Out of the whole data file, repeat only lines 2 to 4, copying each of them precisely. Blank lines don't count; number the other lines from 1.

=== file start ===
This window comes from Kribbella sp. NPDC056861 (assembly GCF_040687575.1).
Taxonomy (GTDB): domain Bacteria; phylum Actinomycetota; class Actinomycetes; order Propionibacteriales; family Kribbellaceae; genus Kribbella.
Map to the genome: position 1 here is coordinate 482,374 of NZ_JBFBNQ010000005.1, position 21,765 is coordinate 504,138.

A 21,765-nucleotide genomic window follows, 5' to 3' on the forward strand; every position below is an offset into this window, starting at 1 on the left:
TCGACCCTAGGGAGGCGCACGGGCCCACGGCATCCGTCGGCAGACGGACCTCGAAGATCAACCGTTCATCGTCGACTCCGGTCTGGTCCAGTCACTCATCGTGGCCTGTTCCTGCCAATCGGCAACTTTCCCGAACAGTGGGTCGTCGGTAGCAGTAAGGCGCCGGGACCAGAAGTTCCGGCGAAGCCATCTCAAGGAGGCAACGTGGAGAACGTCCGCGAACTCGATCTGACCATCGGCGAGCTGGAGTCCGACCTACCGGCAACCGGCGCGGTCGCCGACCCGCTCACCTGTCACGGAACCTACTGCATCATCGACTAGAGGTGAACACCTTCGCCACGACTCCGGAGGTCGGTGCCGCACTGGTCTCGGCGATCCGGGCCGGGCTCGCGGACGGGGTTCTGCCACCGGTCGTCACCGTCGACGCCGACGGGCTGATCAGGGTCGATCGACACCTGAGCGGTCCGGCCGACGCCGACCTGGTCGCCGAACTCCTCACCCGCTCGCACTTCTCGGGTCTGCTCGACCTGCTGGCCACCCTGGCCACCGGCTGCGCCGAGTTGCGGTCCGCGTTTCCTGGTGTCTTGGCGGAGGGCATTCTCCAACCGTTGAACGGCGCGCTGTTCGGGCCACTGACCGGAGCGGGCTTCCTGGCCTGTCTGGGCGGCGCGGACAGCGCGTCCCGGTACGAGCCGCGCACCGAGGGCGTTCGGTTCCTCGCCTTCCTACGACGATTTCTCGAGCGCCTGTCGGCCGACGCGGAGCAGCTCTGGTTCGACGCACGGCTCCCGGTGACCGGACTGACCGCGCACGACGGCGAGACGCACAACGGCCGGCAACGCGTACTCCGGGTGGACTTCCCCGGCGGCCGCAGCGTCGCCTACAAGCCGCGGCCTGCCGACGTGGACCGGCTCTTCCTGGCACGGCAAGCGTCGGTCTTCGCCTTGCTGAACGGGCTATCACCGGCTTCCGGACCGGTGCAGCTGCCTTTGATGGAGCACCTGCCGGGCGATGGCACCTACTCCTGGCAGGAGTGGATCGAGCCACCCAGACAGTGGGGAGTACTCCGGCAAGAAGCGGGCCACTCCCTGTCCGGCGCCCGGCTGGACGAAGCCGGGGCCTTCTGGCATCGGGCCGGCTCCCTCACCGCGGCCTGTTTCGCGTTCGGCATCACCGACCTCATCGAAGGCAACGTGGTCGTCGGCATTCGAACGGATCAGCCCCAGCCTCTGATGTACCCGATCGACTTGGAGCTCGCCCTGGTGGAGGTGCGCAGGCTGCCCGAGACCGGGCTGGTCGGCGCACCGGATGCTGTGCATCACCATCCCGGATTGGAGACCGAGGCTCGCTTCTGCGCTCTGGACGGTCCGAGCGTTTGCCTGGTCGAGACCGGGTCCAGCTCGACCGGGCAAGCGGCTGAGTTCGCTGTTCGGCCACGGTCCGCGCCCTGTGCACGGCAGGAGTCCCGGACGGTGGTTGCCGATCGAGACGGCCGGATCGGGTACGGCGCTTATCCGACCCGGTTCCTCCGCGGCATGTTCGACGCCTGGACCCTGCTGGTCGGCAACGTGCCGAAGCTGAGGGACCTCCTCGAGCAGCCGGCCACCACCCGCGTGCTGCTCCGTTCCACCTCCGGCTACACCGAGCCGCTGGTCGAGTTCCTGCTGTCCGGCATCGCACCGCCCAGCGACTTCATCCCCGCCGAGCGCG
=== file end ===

Taxonomy (GTDB): domain Bacteria; phylum Actinomycetota; class Actinomycetes; order Propionibacteriales; family Kribbellaceae; genus Kribbella.
Map to the genome: position 1 here is coordinate 482,374 of NZ_JBFBNQ010000005.1, position 21,765 is coordinate 504,138.

A 21,765-nucleotide genomic window follows, 5' to 3' on the forward strand; every position below is an offset into this window, starting at 1 on the left: